What does index of lst even mean?


#1

Double Index

I literally have no idea what this prompt is asking me to do. I’ve read it over and over and even checked the solution, but it still makes no sense. I’m finding myself hung up with this sentence in particular " The function should double the value of the element at index of lst…"

What does index of lst even mean? They’re both arguments of a function right? What am I missing here? Please help!

Edit: I think I’ve figured it out, but the whole prompt was written in a very confusing manner. I’d still appreciate someone else’s explanation just to make sure I fully understand. Thank you.


FAQ: Code Challenge: Lists - Double Index
FAQ: Code Challenge: Lists - Double Index
#2

Given a list, say, lst = [3, 6, 10, 15, 21], we can access any member of the list by polling its index. To access the 10 above, we would use, lst[2].

The index of an iterable is a subscript of the object. lst is the object; [2] is the subscript. 2 is the index.

print (double_index([3, 6, 10, 15, 21], 2))
# [3, 6, 20, 15, 21]

The exercise wants us to validate the inputs (index value, anyway) so we need a conditional that only permits the doubling code to run if the given index is within valid range of the list.

if index < len(lst):
    // run the code
return lst

In either event we return the list, but it will only be changed (mutated) if the index we supply is within range.

print (double_index([3, 6, 10, 15, 21], 5))
# [3, 6, 10, 15, 21]

Terminology to add to your lexicon…

to poll means to access.
to query means to match

When we wish to know the value referenced by a variable, we poll the data, and when we wish to match a search term we query the data.

sample = [2, 4, 6, 8, 7, 5, 3, 1, 2, 2, 3, 2, 3, 4, 5, 6, 7]
print (sample[9])          #  2  =>  poll the data
print (sample.count(2))    #  4  =>  query the data

#4

Thank you so much for your thoughtful and well-written reply! I was still a bit confused as to why the return wasn’t indented to the same level as the code that was being run, but you really helped clear that up for me. I also think that at first I wasn’t understanding that “index of lst” meant lst. I don’t know if it was the way it was worded or that I just wasn’t completely grasping the terminology but it makes more sense now.


#5

Can you explain why lst[index] = lst[index] * 2 is necessary for the code to function? The rest of this makes sense, but I tried solving the problem again in a way that I thought made sense only to get a single number as an output. If the index is greater than the length of the list I still get the original list returned so that part is good. Why do I need the lst[index] = part to return the full list with the modification?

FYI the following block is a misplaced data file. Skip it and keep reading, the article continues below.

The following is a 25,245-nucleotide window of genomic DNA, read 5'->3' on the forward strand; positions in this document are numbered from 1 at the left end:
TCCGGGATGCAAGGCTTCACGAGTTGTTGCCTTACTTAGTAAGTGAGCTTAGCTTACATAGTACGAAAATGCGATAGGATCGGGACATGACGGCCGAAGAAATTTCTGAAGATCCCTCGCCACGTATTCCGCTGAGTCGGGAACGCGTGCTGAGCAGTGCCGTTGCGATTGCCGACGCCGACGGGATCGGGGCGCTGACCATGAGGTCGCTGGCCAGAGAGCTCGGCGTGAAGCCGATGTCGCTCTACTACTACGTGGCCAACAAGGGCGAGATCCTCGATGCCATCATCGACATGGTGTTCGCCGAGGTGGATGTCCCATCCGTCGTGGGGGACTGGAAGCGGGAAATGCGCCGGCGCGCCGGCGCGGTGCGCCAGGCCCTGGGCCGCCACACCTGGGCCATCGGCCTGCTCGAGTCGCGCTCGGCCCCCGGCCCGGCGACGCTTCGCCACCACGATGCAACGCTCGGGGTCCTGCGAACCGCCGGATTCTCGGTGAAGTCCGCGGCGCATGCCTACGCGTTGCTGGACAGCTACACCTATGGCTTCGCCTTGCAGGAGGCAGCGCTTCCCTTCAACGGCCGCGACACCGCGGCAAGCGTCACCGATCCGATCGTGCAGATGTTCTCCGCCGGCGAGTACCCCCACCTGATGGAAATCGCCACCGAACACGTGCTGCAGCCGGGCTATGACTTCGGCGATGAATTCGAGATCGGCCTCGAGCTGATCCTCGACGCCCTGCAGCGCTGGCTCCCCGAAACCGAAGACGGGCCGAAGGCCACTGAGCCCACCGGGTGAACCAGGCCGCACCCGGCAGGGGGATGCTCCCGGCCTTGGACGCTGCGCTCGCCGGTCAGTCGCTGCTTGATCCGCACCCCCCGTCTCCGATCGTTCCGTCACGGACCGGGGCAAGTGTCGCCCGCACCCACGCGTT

#6

This returns only -20, not the list, and does nothing to modify the list. The expected result is a mutated list when the index is valid.


#7

Yes, I’m aware that it only returns -20. I’m just trying to figure out why and how lst[index] = lst[index] * 2 works.


#8
lst[index] = lst[index] * 2

is an assignment. The evaluation on the right side is first performed, by polling the current value of the list at that index and carrying out the arithmetic, which result is then assigned to the list at the same index, thereby replacing the current value with the new one.


#9

That straightened it out for me, thank you!


#10

I don’t think the site has taught up to this point that you can replace certain indexes in a list with a different value… That’s where I was getting confused because I could only get the -20 part but had NO idea how to actually get it into the list.

Thanks! :smiley:


#11

It is important to follow progress from the dashboard. The only conclusion I can draw is that people are jumping ahead to challenges that would naturally follow units covering the concepts.

The natural order is buggy according to several reports which I have also confirmed. This can lead a learner to believe they are infact where they should be, but without knowing, are not.

Bare in mind that this is a code challenge, not a lesson. We need to be informed before entering this module. Anybody having trouble with this simple problem has obviously missed the unit on Lists, and on Lists and Functions.


#12

I get stuck in this problem also, maybe because my english is not so good…

**The function should double the value of the element at index of lst : lst[0] * 2 ?

If index is not a valid index, the function should return the original list. What does it mean a valid index ? index is not the position of the 1st element in the lst?

How to return the new lst with the value doubled? I tried append but it doesn’t work, it adds the new value at the end…of course


#13
lst = [11, 23, 45, 66, 78, 99]

Indices of this list can be found in a range of the same length…

range(len(lst))    //  [0, 1, 2, 3, 4, 5]

Given the function,

def double_list(lst, index):

index must be a value from that range list to be valid. If not one of those six values, the index will be out of range.

We can access elements by their index.

lst[index] *= 2

will double the value of the item at index position in lst.


#14

Thank you very much for your help Roy:

I did that:

def double_index(lst, index):
if index <= len(lst):
return lst[0] * 2
else:
return lst

but it doesn’t work… something I missed…of ocurse it prints only the index and not the new_lst with the new index…damned

Do I have to create a variable new_lst?

It prints : 6 (index doubled)


#15

No, but you do have to modify the list that is passed into the function. If the index is valid (that is, within range) then modify the element at that index, then return the list.